Capturing the Faces of Climate Migration - Press "Enter" to skip to content

Capturing the Faces of Climate Migration

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With weather being such a factor in making your job easier or harder, what kinds of challenges were you encountering?

Oh yeah, my cameras got utterly and completely filthy. We were right up on the fireline at multiple fires, and it was raining ash. All over my cameras, all over me. It was very hot, and the thick smoke made it hard to breathe at times, and burned my eyes and throat. The fires can move quickly when the wind picks up, so you’re constantly having to be situationally aware and plan escape routes. I drove into Hurricane Laura at dawn, with a search-and-rescue caravan, a few hours after it made landfall. It was a difficult drive — pouring rain made it hard to see the road, and I had to dodge debris, as strong gusts of wind pushed my truck around on the highway. Power lines were down all over, blocking roads. There was no gasoline, electricity or running water.

The hotel The New York Times had booked for me was destroyed, so I slept in my truck for days. My editor felt really bad about it, but after over a decade living and working in Venezuela I’m pretty used to challenging field conditions. “Oh my gosh, you had to sleep in your truck!” she said. “Are you kidding?” I responded, “I was in a Walmart parking lot! It was so nice!”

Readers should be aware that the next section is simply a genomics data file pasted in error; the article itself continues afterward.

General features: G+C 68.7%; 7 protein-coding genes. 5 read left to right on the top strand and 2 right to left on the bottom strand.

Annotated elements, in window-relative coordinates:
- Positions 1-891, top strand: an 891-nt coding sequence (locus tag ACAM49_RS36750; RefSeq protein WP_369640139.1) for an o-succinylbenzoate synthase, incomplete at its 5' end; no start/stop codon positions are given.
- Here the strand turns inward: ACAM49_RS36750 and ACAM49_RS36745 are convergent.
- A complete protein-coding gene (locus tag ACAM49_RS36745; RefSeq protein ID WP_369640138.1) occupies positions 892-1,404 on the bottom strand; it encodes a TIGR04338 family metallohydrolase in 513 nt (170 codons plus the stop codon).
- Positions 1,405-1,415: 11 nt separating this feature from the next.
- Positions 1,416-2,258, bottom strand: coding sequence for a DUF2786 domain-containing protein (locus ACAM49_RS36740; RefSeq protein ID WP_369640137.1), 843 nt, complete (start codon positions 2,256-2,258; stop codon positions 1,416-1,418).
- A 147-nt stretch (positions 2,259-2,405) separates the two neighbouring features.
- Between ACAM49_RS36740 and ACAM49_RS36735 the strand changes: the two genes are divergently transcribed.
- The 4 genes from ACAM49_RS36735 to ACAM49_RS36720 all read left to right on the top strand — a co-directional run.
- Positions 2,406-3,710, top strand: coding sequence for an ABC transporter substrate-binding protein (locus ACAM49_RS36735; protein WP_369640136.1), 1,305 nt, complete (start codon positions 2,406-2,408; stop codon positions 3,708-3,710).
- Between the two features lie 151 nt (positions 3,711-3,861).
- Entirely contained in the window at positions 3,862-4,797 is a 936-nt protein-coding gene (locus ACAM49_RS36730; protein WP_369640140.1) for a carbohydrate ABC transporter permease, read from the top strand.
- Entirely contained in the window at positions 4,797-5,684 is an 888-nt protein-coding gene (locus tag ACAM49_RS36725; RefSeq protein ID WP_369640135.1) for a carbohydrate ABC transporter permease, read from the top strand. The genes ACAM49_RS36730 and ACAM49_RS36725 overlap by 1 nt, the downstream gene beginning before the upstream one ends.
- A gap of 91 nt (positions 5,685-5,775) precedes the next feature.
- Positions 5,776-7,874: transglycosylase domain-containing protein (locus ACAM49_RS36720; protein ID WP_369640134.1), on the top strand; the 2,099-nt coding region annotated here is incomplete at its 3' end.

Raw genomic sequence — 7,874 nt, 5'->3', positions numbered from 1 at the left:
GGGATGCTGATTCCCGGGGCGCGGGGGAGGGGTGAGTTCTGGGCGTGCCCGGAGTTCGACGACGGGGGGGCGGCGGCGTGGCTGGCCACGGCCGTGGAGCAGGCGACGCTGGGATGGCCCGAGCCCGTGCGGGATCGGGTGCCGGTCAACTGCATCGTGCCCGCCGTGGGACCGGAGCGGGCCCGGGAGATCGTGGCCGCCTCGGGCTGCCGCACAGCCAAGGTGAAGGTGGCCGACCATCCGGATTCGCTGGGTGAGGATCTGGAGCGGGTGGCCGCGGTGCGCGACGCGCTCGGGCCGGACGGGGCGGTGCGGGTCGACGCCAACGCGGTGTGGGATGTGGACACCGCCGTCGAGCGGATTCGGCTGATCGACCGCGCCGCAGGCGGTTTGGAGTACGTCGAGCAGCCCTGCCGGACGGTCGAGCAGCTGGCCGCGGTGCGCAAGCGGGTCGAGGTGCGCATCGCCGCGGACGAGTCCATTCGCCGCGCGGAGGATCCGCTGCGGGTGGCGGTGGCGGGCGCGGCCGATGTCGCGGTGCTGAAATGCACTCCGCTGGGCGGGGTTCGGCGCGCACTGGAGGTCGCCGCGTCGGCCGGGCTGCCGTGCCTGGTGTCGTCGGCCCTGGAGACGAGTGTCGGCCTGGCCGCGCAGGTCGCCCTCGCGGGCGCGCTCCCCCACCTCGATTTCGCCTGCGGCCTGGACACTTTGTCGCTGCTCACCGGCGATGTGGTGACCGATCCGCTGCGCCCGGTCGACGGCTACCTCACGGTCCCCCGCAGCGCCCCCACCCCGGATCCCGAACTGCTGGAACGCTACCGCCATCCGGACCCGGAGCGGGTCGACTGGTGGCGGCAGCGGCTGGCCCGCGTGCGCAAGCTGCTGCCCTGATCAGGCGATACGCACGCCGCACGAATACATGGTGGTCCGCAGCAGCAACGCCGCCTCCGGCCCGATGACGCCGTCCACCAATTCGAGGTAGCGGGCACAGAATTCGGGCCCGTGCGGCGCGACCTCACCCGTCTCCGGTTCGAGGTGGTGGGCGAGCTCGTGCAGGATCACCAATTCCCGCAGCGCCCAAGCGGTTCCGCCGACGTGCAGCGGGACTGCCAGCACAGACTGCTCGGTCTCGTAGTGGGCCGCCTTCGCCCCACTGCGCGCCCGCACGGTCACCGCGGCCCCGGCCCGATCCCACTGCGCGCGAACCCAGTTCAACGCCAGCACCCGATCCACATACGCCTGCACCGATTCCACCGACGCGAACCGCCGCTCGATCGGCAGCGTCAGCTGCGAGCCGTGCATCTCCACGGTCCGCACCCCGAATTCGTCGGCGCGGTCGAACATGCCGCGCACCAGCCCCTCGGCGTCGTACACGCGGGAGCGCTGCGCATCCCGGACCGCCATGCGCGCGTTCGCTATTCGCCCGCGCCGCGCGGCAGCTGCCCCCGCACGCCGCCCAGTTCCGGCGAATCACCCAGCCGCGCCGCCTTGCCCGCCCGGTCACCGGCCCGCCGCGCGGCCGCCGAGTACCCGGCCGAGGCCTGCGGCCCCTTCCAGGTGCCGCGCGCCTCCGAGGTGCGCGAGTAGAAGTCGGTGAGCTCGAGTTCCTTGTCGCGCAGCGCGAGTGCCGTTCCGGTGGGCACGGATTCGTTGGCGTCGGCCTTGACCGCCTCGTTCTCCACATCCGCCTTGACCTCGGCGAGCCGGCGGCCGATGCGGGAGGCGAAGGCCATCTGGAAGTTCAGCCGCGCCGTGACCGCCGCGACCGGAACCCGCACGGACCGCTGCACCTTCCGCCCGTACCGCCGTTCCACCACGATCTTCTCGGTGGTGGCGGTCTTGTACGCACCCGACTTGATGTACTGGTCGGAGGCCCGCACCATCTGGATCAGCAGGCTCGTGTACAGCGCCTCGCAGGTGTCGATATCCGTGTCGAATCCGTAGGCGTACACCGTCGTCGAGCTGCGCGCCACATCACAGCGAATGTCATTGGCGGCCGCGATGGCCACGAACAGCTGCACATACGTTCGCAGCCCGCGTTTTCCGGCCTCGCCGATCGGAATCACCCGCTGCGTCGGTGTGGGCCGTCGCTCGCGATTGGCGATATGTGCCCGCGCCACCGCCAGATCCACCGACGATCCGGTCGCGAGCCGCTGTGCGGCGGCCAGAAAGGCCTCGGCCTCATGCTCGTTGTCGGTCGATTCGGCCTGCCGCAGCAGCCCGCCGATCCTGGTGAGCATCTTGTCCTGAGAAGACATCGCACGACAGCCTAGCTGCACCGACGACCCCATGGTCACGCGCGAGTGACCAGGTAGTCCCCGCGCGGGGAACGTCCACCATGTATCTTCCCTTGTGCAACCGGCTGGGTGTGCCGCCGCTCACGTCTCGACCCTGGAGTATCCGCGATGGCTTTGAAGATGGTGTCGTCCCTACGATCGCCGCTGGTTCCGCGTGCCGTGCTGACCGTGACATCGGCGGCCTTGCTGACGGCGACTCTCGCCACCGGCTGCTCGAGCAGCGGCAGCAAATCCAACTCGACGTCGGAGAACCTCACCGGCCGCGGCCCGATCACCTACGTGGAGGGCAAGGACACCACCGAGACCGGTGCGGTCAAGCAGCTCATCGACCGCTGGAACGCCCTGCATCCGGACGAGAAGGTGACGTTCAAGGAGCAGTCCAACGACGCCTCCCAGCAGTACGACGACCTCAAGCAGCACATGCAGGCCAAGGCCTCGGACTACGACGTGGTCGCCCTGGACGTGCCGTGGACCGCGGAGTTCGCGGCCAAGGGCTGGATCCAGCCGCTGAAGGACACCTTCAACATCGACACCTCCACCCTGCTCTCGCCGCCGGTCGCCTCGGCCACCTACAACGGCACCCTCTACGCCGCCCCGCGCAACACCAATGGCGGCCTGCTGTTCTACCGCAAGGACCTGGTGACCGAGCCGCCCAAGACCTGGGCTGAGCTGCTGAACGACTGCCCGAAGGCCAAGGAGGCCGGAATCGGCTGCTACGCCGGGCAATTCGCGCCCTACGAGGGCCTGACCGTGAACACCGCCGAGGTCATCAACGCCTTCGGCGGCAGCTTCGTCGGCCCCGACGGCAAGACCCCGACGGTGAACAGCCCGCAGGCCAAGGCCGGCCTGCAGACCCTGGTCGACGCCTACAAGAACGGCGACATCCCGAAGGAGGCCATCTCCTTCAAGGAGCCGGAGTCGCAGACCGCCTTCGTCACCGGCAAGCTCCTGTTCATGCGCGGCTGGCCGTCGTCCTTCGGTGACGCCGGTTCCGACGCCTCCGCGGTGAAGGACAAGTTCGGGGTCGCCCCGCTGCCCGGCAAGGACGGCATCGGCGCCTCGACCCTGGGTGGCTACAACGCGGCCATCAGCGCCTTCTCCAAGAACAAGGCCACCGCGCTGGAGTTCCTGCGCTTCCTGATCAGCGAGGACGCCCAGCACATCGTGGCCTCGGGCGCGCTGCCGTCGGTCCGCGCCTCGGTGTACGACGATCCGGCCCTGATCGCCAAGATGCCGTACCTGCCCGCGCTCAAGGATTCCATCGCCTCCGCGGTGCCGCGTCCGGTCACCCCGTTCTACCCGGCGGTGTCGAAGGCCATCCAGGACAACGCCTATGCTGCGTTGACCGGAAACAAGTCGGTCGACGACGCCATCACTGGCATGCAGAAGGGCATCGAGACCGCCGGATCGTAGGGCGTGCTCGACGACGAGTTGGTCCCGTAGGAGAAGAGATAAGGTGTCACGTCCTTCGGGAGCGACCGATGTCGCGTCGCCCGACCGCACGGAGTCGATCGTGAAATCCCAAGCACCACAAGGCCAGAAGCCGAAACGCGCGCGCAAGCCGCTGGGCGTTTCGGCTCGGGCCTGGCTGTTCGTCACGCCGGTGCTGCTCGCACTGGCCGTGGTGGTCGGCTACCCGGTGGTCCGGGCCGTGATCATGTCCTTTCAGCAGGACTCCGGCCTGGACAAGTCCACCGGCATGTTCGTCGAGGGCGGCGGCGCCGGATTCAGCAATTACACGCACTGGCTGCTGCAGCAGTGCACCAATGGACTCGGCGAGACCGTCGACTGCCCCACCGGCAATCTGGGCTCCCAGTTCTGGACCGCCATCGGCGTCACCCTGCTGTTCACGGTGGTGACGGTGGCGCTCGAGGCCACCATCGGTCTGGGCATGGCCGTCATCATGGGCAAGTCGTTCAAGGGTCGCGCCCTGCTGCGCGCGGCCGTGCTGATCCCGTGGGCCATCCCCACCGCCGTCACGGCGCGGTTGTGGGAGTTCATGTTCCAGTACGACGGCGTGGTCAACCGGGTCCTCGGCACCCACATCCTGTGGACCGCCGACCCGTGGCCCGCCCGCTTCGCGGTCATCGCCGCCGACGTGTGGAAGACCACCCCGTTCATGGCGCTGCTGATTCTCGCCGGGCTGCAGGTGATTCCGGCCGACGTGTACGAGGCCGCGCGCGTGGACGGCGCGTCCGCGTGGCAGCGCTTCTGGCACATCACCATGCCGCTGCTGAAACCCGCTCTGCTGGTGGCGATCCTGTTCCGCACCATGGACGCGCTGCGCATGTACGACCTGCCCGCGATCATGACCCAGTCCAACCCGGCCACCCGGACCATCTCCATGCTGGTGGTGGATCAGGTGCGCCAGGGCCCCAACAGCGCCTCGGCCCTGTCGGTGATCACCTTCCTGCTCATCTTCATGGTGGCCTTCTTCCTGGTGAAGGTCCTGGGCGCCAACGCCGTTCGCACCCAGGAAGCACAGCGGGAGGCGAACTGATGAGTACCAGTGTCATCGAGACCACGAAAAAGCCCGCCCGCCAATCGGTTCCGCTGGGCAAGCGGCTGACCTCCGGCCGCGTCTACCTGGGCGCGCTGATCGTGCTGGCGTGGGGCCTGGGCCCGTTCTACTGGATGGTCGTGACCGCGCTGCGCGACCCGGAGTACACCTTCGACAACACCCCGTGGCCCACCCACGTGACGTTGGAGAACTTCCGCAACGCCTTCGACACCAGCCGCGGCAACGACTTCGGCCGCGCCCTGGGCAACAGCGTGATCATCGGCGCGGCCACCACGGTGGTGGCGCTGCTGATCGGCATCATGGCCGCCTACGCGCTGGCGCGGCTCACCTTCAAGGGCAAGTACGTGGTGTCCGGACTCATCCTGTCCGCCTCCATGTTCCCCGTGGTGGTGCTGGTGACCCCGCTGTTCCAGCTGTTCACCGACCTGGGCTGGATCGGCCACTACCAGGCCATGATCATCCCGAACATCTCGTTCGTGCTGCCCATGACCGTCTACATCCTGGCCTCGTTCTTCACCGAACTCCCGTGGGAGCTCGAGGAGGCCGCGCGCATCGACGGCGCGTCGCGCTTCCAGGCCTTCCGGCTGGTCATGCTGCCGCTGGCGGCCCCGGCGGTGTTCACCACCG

Was there anything else about your work that was new to you?

I’ve covered several natural disasters around the world before, but this was my first time ever photographing a wildfire. The wide landscape fire shots, like the cover photo, were made at night, using a tripod and long camera exposure. I usually shoot everything hand-held, using natural light, so I was definitely out of my comfort zone photographing the fires. I took wildland firefighting classes online to learn about how fires move, and I had to wear all of the same P.P.E. that the firefighters use. The Times hired Stuart Palley and Jeff Frost, two experienced wildland fire photographers, as consultants who were fundamental to establishing the security protocol and keeping everyone safe.

When you started out as a photojournalist, did you see yourself doing an assignment like this?

This is the type of work that I want to be doing. There’s so much misinformation and misunderstanding about climate change, and it’s one of, if not the most important topic that people all around the world should be learning about right now. I want to be on the frontline helping people understand it. It’s dangerous work, it’s exhausting work. There were multiple days that were 24 hours of shooting without stopping. A lot of sleepless nights. But it’s worth it.


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